This Week on Crypto Twitter: Pundits Perform Post Mortem on Crypto Bank Crisis
Illustration by Mitchell Preffer for Decrypt
Crypto prices rallied this week on news that the US government will intervene to ensure that depositors of failed industry services institutions Silicon Valley Bank (SVB) and Signature would be made whole.
As you might expect, Crypto Twitter was all over the topic, as it were last week; but Monday’s news brought much needed shutdown of the industry.
Prices had suffered as far back as the beginning of the month, when another bank called Silvergate – which actually traded in crypto- late filing of its annual 10-K report with the US Securities and Exchange Commission (SEC), which leads to speculation about the state of the finances.
On Monday, a day after Signature was shut down by the New York State Charter Authority, the popular exchange Coinbase revealed the extent of its exposure to the bank and promised that it was business as usual.
In the UK that day, British Chancellor of the Exchequer Jeremy Hunt announced that his ministry had brokered a rescue deal in which HSBC bought the UK arm of SVB for £1 to make UK businesses with exposure to the bank whole.
Crypto journalist and podcaster Jason Yanowitz tweeted a list of alternatives to the two defunct banks.
The banking crisis news had self-proclaimed cypherpunk @dystopiabreaker apportion the blame solely on the authorities and their antipathy towards crypto.
Crypto venture capitalist Nic Carter, a general partner at Castle Island Ventures, said as much, using the words of Barney Frank, a former US politician, Wall Street reformer and Signature Bank board member.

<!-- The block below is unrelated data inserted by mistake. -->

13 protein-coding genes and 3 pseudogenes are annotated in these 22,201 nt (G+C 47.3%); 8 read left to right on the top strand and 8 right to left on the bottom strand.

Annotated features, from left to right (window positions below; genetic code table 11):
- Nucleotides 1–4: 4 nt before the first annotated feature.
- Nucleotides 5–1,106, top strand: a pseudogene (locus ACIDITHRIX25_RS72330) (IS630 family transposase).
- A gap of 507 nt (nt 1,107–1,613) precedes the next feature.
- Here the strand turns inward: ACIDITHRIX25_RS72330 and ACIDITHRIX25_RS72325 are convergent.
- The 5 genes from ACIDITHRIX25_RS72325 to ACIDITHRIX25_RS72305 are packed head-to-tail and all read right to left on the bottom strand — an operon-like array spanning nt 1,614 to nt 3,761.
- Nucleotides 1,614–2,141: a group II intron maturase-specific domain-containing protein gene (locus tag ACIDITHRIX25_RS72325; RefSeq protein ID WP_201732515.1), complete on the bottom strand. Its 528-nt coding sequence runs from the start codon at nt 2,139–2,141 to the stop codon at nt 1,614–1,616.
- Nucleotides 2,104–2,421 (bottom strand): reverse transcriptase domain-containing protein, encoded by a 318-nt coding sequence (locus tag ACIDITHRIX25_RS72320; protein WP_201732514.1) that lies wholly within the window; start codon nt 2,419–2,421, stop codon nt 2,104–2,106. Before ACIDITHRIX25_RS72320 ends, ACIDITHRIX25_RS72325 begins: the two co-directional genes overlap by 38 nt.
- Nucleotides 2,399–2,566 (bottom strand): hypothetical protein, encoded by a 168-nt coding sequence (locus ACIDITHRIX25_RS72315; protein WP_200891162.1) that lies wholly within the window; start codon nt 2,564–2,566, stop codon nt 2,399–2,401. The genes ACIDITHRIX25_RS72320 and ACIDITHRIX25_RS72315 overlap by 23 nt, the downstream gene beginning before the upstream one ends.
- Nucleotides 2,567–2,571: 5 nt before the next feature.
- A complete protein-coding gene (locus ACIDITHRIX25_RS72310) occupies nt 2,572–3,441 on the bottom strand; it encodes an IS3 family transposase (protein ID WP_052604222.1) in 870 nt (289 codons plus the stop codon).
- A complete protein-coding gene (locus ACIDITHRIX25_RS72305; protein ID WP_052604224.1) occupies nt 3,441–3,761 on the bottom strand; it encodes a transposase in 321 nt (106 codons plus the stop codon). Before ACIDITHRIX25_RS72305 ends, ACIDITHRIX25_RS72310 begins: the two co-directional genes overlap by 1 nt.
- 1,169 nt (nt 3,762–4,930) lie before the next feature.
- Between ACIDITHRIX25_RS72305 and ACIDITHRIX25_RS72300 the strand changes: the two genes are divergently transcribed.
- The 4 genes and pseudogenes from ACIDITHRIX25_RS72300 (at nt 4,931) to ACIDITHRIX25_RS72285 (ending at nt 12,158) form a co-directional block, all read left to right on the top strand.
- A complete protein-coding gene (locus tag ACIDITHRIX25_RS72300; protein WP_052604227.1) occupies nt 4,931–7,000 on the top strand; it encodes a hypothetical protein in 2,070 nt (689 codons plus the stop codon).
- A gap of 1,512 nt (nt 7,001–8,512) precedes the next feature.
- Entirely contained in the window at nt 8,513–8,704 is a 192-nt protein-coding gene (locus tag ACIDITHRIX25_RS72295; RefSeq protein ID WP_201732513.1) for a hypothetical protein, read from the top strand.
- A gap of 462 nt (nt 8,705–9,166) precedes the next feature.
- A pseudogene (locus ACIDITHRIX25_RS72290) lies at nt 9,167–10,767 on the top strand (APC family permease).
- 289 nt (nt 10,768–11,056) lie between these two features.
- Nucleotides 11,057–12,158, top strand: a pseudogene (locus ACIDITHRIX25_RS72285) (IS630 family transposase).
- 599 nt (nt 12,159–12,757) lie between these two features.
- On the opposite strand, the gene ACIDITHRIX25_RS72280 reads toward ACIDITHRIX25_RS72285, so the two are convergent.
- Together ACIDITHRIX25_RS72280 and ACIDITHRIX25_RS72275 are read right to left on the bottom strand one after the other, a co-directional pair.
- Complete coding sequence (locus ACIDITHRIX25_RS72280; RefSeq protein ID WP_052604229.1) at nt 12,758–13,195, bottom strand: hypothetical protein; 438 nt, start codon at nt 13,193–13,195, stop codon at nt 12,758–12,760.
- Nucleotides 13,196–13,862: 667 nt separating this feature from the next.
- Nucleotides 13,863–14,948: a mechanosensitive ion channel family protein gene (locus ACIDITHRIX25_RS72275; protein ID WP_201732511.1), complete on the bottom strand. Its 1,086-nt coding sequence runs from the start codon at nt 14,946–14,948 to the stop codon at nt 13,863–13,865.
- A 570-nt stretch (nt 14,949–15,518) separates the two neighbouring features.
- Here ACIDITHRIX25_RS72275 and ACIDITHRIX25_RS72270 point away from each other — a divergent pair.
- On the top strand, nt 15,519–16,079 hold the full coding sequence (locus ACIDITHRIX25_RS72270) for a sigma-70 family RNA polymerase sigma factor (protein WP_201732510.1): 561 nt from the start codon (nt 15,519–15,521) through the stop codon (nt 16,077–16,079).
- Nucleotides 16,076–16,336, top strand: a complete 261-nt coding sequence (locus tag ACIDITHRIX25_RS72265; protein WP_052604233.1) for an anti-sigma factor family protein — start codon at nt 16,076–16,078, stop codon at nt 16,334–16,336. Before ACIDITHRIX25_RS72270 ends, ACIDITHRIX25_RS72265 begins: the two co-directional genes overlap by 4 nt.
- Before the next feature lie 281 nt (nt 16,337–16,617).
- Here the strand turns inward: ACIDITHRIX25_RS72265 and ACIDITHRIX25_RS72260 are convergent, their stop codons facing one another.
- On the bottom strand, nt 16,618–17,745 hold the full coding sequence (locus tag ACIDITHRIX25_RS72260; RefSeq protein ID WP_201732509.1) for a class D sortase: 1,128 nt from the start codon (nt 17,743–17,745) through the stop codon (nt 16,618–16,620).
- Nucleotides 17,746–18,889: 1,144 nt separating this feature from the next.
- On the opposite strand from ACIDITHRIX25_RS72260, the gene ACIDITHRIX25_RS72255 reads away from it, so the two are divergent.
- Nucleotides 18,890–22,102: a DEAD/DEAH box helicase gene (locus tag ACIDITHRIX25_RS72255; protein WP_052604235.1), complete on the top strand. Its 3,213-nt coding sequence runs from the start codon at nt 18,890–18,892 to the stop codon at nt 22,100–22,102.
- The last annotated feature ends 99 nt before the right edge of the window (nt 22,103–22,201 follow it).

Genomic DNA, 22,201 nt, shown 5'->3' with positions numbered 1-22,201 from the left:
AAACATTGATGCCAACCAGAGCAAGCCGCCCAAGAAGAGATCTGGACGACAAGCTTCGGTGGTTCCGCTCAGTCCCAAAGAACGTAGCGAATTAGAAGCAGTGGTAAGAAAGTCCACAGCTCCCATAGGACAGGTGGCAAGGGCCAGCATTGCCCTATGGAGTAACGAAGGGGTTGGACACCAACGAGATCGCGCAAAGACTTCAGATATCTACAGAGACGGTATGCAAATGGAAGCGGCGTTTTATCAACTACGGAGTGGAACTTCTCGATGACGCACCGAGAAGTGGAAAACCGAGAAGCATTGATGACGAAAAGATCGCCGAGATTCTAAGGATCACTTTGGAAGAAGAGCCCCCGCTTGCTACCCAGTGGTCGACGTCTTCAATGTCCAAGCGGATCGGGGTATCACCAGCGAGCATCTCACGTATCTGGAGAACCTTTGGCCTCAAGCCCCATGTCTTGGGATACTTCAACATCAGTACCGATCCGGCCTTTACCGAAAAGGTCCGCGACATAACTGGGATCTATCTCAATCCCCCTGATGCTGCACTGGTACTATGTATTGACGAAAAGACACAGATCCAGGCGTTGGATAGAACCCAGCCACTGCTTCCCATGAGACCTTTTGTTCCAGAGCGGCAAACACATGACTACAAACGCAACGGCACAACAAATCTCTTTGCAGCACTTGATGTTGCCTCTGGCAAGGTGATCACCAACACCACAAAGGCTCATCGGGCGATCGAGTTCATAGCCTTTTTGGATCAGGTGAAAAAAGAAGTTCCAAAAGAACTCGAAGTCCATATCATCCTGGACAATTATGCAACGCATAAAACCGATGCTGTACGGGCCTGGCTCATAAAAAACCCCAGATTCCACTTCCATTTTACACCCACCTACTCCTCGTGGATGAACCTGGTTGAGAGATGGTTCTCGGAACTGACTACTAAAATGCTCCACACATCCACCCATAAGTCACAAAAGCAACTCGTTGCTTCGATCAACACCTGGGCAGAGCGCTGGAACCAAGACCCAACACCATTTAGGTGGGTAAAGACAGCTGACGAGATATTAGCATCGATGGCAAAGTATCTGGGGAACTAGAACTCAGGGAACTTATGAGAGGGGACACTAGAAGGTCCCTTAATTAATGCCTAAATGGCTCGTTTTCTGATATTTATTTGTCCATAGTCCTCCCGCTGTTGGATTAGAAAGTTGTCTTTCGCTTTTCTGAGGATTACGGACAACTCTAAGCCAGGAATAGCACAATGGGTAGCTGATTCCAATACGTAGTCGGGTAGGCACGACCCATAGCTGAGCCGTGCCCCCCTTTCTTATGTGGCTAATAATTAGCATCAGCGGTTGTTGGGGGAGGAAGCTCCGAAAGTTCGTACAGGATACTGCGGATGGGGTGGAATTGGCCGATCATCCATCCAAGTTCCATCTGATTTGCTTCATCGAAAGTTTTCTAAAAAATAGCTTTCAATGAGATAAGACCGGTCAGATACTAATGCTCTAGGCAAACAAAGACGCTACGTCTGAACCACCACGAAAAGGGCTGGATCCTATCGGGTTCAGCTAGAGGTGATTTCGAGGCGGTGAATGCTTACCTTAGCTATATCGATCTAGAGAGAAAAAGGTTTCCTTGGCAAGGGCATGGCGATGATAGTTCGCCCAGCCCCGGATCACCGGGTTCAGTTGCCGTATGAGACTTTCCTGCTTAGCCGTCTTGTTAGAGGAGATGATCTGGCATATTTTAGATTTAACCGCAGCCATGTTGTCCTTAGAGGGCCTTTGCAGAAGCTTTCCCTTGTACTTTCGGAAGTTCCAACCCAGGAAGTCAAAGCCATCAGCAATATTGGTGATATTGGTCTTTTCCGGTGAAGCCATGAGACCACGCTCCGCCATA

Caitlin Long, founder of the crypto bank Custodia, jumped on a tweet by Forbes crypto analyst Jason Brett and joined the chorus of disgruntled crypto fans, accusing the Fed of hypocrisy and shady practices in their repeated rejection of her attempts to register her own institution with them.
Jessica Lessin, Founder of Technical Publication The informationwas upset by this part of the reporting on the SVB crisis by The Wall Street Journal. She is right. It is substandard.
On Thursday, the general irritation of US regulators appeared to have spread as far as Europe.
In other news
As it became clear that Silicon Valley Bank was in hot water, before any word of top-down intervention, consumer sentiment against USD Coin issuer Circle fell rapidly. Last weekend, the dollar-pegged stablecoin was actually reduced by 13 cents. At least one experienced trader worked the situation to his advantage.
On Monday, Stephane Kasriel, a FinTech executive at Facebook and Instagram parent company Meta, announced the end of NFT integration across the company. What next time? Will Meta abandon the metaverse pivot it has so flamboyantly prepared for?
Avalanche founder and CEO Emin Gün Sirer announced his new position as an advisor to DC regulators.
Jim Cramer’s financial advice made the rounds on Tuesday mainly for its comedy value.
Coinbase’s Conor Grogan churned a smart contract through ChatGPT-4 and found several vulnerabilities. Grogan is not the first and he certainly won’t be the last.
Republican Majority Whip Tom Emmer (R-MN) shared a letter he sent to the Federal Deposit Insurance Corporation on Wednesday, accusing the regulator of using the banking crisis to launch a purge of crypto-friendly institutions.
On Friday, Senator Elizabeth Warren tweeted some shameless and way over-the-top anti-crypto propaganda.
On the other end of the spectrum, pseudonymous Twitter financial commentator James Medlock and former Coinbase CTO and former Andreessen Horowitz partner Balaji Srinivasen are making a public bet of $1 million on the prospect of US hyperinflation and the possibility that it will cause the value of Bitcoin to shoot in the weather.